The guide says the prices in it were compiled by the ministry as of November 2014.

The impact of the GST, the guide said, was calculated based on studies by the Customs Department.

“The prices which are quoted could change according to a variety of factors such as demand and supply, seasonal changes, natural disasters and foreign exchange rates,” says the guide.

Small decrease, high increase

On the whole, our survey found that prices varied widely between the guide and what was on store shelves, as well as from store to store.

In Ampang, eight item types were priced higher than the guide, while two were priced lower. The same hypermarket chain in Puchong had six items which were higher and four lower.

In a different supermarket chain in Shah Alam and Gombak, five items were priced higher and five were priced lower.

The survey found that a diapers brand was the item with the highest price difference between the guide and store shelves.

The guide says a packet of Pet Pet M80 diapers should be priced at RM37.56 on store shelves.

In Ampang and Puchong, it was sold at RM10.99 more at RM48.55. The guide states that the price of this item should come down by 2%.

The store in Shah Alam priced it below the guide’s price at RM33.50.

Next in terms of price difference was detergent. A 2.8kg bottle of Breeze colour care was RM7.06 higher in Ampang and RM2.26 higher in Gombak, than the guide’s price of RM15.73.

The third biggest price difference was in Marigold milk. Two supermarkets in Ampang and Puchong sold it for RM7.45, 72 sen higher than the guide’s price of RM6.73. Two other stores priced it lower than the guide's price of RM6.59.

According to the guide, the prices for detergent and milk are supposed to come down by 1.4% and 1.1% respectively.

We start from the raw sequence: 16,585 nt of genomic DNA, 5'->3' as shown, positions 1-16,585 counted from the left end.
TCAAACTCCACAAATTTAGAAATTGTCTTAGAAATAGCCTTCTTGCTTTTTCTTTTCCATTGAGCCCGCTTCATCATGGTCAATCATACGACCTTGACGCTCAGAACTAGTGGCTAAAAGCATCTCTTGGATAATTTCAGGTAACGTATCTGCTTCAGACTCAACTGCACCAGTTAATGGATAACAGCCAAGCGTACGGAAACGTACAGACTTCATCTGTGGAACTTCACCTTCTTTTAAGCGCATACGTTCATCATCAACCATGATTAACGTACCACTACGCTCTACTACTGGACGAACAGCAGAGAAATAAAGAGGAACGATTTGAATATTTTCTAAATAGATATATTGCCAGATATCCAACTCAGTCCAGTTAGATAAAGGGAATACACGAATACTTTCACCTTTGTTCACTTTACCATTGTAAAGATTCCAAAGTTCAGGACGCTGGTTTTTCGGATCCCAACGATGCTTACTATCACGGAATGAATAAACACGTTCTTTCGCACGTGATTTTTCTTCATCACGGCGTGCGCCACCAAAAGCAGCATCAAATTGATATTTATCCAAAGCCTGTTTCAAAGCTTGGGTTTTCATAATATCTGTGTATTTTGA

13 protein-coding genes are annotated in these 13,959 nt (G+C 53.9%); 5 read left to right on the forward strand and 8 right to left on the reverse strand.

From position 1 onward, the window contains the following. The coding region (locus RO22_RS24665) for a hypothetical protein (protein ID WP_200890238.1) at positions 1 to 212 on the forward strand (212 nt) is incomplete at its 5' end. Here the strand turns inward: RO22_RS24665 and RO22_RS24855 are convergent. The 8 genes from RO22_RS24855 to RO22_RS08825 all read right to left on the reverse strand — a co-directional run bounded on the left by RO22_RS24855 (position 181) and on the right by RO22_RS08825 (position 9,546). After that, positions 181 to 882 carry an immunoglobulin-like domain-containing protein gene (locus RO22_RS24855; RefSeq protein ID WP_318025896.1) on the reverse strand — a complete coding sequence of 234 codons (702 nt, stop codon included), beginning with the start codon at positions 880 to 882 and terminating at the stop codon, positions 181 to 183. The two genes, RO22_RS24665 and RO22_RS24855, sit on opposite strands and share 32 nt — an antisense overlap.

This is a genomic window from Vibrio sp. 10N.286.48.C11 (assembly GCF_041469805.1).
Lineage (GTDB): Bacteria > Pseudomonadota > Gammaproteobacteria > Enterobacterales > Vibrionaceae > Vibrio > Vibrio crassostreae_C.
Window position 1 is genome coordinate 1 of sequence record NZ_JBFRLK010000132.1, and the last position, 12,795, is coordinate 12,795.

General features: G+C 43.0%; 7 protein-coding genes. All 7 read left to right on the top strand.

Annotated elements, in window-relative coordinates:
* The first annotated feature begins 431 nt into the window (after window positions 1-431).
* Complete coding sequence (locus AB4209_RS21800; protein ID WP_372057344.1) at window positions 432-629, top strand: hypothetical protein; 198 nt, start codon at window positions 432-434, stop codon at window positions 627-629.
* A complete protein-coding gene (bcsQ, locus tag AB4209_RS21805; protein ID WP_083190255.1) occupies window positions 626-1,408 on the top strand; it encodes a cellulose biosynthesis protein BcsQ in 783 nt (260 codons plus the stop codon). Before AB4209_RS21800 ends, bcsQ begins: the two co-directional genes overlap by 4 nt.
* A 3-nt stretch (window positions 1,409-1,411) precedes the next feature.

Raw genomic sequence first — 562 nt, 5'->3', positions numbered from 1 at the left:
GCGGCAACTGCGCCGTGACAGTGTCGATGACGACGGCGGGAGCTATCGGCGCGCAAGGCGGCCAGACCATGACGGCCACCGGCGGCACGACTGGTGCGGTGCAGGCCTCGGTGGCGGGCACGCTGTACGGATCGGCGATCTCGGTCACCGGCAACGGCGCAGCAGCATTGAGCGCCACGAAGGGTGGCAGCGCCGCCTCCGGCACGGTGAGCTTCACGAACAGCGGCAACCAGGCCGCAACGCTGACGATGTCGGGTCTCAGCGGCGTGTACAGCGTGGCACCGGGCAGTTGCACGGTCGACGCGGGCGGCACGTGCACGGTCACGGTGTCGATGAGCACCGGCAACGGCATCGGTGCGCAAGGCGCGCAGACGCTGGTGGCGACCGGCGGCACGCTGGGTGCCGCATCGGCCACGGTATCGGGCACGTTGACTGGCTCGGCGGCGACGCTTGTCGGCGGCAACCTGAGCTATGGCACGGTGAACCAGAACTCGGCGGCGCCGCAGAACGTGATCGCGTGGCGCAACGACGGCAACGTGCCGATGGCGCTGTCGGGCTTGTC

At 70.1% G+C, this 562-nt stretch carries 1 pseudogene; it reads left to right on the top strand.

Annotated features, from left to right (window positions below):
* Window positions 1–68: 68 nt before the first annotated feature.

The most common item that was sold at a lower price than the guide was soy sauce. The guide’s price for a 650 ml bottle of Jalen Brand soy sauce is RM6.02 but it was sold at between RM4.49 in Shah Alam and RM5.25 in Ampang.

Three stores also sold May bath soap at a lower price, between RM2.55 and RM2.82. The guide states a pack of three should cost RM2.90.

The ministry did not respond to queries on the difference between prices of these items in its guide and on the supermarket shelves.

Food stall operator Mohd Azmy, 49, was cynical when asked about the price differences between the guide and the stores, especially for items that the guide claims should go down in price with the GST.

“The prices that are coming down, they go down by a small percentage, between 1 and 3%,” said Azmy.

“But prices that go up, they go up by a higher percentage such as 5%,” said the food vendor.

Buyers confused

Another shopper, operations manager Aiman Abdullah, 37, also does not put too much weight on the guide.

“Prices can go even lower than what the guide says but they can also be more expensive depending on which store. You have to always be on the lookout for deals, you can’t just depend on it.”

He said some people were still confused about claims that the GST will lead to lower prices because it replaces the sales and services tax (SST) of 10%.

“So people think that because the old tax was 10%, things should be cheaper by 4% because the GST is 6%,” Aiman added.

With the previous SST regime, only certain items and services are taxed. After GST, all items and services are taxed unless specified otherwise.

So in reality, the belief that prices will come down by 4% is an illusion because before GST, a majority of all consumer goods and services were not charged the SST.

“So it’s really up to consumer to look for the best deals,” said Aiman. – The Malaysian Insider